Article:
Formed in the summer of 1980, this Liverpool, England-based outfit comprised former Big In Japan vocalist Holly Johnson (William Johnson, 19 February 1960, Khartoum, Sudan) backed by Paul Rutherford (b. 8 December 1959, Liverpool, England; vocals), Nasher Nash (b. Brian Nash, 20 May 1963; guitar), Mark OToole (b. 6 January 1964, Liverpool, England; bass) and Peter Ped Gill (b. 8 March 1964, Liverpool, England; drums). It was a further two years before they started to make any real headway with television appearances and a recording contract with Trevor Horns ZTT Records. Their debut single, Relax, produced by Horn, was a pyrotechnic production and superb dance track with a suitably suggestive lyric that led to a BBC radio and television ban in Britain. Paradoxically, the censorship produced even greater public interest in the single, which topped the UK charts for five weeks from January 1984, selling close to two million copies in the process. The promotion behind Frankie Goes To Hollywood, engineered by former music journalist Paul Morley, was both clever and inventive, utilizing marketing techniques such as single word slogans and the production of bestselling T-shirts that offered the enigmatic message Frankie Says... The bands peculiar image of Liverpool laddishness coupled with the unabashed homosexuality of vocalists Johnson and Rutherford merely added to their curiosity value and sensationalism, while also providing them with a distinctive identity that their detractors seriously underestimated.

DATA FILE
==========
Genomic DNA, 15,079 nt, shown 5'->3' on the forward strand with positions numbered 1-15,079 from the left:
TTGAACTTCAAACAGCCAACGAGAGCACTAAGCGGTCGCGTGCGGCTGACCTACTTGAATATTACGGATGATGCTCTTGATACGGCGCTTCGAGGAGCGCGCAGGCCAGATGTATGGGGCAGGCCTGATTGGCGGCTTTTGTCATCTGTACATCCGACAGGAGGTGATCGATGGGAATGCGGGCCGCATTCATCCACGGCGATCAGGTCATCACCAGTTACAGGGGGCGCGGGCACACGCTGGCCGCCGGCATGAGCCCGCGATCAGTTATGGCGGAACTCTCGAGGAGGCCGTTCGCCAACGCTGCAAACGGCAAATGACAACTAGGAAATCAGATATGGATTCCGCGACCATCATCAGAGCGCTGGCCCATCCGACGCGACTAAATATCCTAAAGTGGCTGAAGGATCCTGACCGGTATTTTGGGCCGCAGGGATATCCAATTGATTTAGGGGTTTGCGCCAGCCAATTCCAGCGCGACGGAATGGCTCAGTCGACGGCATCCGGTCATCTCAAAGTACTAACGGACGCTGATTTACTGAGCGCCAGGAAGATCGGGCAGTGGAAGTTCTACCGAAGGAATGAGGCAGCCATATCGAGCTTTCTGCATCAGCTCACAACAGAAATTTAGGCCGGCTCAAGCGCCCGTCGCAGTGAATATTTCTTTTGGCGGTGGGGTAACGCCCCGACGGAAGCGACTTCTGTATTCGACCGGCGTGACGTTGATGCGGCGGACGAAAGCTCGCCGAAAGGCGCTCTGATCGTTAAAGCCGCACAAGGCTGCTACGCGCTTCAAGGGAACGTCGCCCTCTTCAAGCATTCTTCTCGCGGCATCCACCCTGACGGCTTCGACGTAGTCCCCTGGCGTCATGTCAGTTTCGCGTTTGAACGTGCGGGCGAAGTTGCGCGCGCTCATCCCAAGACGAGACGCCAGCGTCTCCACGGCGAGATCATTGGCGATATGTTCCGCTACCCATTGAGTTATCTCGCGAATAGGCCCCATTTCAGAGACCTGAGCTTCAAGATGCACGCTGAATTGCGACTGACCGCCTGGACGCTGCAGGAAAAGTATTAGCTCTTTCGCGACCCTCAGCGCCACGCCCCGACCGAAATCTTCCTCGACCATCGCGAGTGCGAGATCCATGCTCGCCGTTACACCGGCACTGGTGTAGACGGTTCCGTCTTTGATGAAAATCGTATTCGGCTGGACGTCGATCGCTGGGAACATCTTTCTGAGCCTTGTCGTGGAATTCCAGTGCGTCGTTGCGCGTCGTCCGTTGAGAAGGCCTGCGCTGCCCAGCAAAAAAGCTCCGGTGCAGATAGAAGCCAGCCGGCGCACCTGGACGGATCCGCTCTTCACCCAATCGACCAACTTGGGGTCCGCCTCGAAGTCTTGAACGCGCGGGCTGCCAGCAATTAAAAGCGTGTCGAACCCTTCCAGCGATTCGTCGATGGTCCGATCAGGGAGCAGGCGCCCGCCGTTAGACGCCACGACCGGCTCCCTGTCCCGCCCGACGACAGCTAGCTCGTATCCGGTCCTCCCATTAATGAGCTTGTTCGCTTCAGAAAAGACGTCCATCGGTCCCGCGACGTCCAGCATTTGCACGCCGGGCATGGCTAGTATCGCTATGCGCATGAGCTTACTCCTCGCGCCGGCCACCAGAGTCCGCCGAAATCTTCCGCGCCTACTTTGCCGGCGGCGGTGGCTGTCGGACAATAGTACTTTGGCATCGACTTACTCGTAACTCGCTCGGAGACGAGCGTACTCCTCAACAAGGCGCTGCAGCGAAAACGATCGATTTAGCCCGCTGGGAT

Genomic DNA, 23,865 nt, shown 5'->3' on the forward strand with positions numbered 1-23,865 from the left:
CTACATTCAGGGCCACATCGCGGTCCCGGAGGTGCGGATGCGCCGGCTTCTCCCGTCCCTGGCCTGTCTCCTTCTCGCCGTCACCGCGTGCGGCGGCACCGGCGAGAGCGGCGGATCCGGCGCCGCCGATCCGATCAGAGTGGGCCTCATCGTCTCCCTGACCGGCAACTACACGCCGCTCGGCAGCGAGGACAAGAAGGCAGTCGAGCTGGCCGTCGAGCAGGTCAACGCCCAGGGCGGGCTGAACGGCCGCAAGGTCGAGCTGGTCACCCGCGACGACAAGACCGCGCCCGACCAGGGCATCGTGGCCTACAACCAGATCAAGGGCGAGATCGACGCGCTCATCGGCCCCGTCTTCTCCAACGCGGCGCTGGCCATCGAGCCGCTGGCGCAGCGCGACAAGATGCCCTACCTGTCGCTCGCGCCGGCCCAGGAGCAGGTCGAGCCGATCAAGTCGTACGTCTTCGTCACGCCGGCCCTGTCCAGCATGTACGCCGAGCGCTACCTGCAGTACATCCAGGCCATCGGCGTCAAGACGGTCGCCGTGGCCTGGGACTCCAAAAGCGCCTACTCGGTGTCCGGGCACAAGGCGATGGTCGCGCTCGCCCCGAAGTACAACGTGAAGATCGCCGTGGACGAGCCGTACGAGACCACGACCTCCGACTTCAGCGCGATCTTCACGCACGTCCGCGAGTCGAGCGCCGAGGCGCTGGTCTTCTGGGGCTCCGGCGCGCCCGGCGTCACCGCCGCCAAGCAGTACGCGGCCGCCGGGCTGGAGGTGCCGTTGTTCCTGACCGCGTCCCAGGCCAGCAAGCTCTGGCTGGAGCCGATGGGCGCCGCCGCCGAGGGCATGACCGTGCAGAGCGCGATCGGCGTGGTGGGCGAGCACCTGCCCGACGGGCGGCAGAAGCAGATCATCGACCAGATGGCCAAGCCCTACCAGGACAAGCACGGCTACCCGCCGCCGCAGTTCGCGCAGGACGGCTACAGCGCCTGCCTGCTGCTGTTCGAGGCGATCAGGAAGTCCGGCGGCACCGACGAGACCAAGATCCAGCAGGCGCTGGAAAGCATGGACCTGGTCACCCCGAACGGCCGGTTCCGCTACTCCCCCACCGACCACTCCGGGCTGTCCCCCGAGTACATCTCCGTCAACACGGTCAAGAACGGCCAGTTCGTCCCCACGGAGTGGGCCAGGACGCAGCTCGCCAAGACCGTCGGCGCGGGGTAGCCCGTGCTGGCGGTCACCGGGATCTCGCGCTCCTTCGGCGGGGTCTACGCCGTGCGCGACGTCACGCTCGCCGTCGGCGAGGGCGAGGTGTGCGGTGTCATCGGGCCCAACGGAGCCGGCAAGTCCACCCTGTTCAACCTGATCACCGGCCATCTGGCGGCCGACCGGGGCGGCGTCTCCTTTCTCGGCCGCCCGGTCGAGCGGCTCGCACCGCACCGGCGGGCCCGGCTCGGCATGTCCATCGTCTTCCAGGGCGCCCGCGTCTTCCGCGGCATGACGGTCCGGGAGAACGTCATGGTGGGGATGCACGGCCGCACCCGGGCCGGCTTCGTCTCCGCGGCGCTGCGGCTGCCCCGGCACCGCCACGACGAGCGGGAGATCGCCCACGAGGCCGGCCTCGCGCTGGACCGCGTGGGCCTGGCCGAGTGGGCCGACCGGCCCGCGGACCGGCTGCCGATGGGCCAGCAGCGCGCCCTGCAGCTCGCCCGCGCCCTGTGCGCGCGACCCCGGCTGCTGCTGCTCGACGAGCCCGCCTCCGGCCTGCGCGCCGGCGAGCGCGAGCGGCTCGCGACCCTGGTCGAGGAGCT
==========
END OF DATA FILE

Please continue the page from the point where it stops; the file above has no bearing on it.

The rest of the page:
The follow up to Relax was the even more astonishing Two Tribes. A spectacular production built round a throbbing, infectiously original riff, it showed off Johnsons distinctive vocal style to striking effect. Like all the bands singles, the record was available in various 7-inch and 12-inch remixed formats with superb packaging and artwork. The power of the single lay not merely in its appropriately epic production but the topicality of its lyric, which dealt with the escalation of nuclear arms and the prospect of global annihilation. In order to reinforce the harrowing theme, the band included a chilling voice over from actor Patrick Allen taken from government papers on the dissemination of information to the public in the event of nuclear war. Allens Orwellian instructions on how to avoid fall out while disposing of dogs, grandparents and other loved ones gave the disc a frightening authenticity that perfectly captured the mood of the time. Johnsons closing lines of the song, borrowed from an unnamed literary source, provided a neat rhetorical conclusion: Are we living in a land where sex and horror are the new gods? The six-minute plus version of Two Tribes was played in its entirety on UK lunch time radio shows and duly entered the chart at number 1, remaining in the premier position for an incredible nine weeks during the summer of 1984 while the revitalized Relax nestled alongside its successor at number 2. A Godley And Creme promotional film of Two Tribes which featured caricatures of US President Reagan and Soviet leader Mr. Chernenko wrestling was rightly acclaimed as one of the best videos of the period and contributed strongly to the Frankie Goes To Hollywood package.